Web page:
Since late 2016 we have entered the age of disclosures! Fasten your mental safety belt and enjoy the ride! Heretic

Saturday, September 8, 2012

Diet high in fat and sugar - neural damage in mice

A recent PhD project  of Aberdeen University, using insulin insensitivity and obesity inducing diet diet high in fat and sugar, is finding neurological problems in mice.

Note: see at the end, how it was reported in the media!

Deep-fried Mars bars (wiki)
A Targeted Brain Proteomic Study Linking Diet, Ageing and Cognition

Supervisors: Dr Lynda Williams, Dr Rosamund Langston (University of Dundee) and Dr Fiona Campbell

We have recently identified that the gene serpinA3n encoding the acute phase protein alpha-1 antichymotrypsin (aACT) is up-regulated by a diet   
high in saturated fat and sugar   in the hypothalamus and hippocampus of the brain in a widely used mouse model of diet induced obesity and insulin insensitivity (1). Insulin insensitivity and neuronal inflammation are related to cognitive decline. SerpinA3n gene expression also increases with age in mice (Williams et al unpublished results). The function of the protein aACT in the brain has not been completely elucidated but aACT is known to form complexes with apolipoprotein E (ApoE) and protein amyloid β and is an integral component of the plaques found in Alzheimer's disease (2).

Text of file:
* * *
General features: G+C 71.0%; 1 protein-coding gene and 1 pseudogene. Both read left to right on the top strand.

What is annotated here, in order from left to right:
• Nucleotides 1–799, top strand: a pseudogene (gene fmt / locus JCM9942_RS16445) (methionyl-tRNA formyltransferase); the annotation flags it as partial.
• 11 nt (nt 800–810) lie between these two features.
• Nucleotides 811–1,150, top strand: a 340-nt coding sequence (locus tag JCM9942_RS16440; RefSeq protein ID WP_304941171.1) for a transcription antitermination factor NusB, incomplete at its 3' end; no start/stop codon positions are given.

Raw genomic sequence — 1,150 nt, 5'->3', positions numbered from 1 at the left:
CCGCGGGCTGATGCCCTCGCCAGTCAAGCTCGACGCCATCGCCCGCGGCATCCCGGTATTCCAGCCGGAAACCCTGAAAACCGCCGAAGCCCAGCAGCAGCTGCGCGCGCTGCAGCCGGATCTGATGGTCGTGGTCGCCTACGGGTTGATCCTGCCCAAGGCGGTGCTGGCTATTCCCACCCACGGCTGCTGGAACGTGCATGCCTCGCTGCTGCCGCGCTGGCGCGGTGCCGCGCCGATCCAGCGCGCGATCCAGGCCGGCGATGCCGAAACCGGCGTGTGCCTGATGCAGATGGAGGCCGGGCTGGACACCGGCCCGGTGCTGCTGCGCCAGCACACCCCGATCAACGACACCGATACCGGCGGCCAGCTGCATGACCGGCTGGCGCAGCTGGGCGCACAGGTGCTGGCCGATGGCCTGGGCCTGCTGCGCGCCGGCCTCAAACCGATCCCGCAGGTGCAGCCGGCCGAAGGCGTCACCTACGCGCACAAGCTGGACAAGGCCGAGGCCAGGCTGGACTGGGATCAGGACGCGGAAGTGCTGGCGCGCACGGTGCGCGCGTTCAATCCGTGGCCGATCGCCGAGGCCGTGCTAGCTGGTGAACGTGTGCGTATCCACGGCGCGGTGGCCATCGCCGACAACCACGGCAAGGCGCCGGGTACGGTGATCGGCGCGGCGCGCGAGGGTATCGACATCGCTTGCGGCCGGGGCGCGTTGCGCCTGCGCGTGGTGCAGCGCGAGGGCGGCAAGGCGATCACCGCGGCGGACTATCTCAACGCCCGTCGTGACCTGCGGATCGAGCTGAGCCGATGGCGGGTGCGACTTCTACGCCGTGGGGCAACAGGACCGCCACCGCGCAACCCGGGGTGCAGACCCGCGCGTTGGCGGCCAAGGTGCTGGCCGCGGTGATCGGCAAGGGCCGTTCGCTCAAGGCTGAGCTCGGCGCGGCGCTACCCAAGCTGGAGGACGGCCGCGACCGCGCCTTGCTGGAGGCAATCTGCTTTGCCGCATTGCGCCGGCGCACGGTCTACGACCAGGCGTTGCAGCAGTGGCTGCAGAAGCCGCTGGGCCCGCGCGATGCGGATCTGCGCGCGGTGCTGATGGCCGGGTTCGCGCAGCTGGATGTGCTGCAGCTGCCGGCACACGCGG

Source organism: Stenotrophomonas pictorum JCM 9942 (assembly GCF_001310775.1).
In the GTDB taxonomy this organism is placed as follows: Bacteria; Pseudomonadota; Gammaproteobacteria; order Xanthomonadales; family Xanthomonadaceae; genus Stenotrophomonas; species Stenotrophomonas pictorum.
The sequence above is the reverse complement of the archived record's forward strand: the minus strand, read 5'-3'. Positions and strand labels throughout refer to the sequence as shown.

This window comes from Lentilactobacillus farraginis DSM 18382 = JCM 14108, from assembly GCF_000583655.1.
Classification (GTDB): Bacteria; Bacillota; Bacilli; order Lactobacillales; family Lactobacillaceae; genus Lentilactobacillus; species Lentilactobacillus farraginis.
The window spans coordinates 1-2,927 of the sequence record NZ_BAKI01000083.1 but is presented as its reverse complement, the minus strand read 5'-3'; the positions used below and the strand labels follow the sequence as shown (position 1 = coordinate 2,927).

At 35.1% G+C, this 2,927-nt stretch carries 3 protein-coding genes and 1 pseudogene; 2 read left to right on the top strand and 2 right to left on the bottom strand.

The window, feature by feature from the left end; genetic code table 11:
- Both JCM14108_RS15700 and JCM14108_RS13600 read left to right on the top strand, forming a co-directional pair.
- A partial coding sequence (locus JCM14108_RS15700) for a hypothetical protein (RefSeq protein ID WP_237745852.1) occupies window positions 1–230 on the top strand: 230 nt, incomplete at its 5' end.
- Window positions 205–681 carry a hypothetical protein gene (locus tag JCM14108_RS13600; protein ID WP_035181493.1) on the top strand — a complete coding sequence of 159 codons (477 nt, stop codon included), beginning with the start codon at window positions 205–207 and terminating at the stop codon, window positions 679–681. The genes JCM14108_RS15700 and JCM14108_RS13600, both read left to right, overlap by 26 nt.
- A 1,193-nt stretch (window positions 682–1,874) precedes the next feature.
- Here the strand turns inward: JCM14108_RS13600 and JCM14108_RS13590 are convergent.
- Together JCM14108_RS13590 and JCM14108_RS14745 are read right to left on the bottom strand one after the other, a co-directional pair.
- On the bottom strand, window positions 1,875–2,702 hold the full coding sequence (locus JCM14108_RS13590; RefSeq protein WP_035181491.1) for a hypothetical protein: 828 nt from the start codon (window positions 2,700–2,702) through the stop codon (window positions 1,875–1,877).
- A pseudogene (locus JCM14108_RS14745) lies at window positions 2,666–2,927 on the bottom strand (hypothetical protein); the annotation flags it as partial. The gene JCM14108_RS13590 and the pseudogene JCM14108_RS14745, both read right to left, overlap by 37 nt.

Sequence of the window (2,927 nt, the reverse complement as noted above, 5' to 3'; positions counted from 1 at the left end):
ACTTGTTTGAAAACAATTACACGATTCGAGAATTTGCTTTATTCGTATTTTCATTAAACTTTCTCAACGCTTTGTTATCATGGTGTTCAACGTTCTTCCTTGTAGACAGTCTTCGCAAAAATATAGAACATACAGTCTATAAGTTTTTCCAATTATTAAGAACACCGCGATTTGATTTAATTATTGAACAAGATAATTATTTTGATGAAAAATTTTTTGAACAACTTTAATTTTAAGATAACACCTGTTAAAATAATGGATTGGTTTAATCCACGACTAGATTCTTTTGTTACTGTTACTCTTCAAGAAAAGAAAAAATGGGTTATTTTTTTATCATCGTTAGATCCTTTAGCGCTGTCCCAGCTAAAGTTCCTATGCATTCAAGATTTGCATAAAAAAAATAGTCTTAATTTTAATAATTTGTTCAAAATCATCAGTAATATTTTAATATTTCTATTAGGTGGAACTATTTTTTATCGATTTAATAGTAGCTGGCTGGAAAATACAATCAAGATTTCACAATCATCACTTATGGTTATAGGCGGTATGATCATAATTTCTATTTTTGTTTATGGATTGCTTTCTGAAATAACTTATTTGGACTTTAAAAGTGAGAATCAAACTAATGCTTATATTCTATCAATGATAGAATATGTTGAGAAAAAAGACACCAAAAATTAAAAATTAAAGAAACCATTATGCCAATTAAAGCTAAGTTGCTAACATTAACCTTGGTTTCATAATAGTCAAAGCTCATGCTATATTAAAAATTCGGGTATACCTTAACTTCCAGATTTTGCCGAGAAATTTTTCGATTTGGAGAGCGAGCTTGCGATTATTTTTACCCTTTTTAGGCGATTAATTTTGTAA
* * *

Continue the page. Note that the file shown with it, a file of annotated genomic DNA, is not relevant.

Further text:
The present project seeks to investigate the role of aACT in the rodent brain. The fate and function of aACT in the brain will be identified using a targeted proteomic approach including co-immunoprecipitation and mass spectroscopy. Hippocampus-dependent memory function will be correlated with brain inflammation and aACT levels using behavioural measures of episodic memory in rodents to investigate the relationship between age, diet, inflammation and cognition.



1. Winzell, MS, Ahren, B: The High-Fat Diet-Fed Mouse: a Model of Studying Mechanisms and Treatment of Impaired Glucose Tolerance and Type 2 Diabetes. Diabetes 53 Suppl 3: 5215-5219, 2004.

2. Potter, H, Wefes, IM, Nilsson, LN: The Inflammation-Induced Pathological Chaperones ACT and apo-E are Necessary Catalysts of Alzheimer Amyloid Formation. Neurobiol Aging 22: 923-930, 2001

This is how that was reported in the media (I hope you have have fun reading it!):

High-fat diet can damage brain

Fatty Food Might Cause Brain Damage, Suggests Research

Fatty food can lead to brain damage new research shows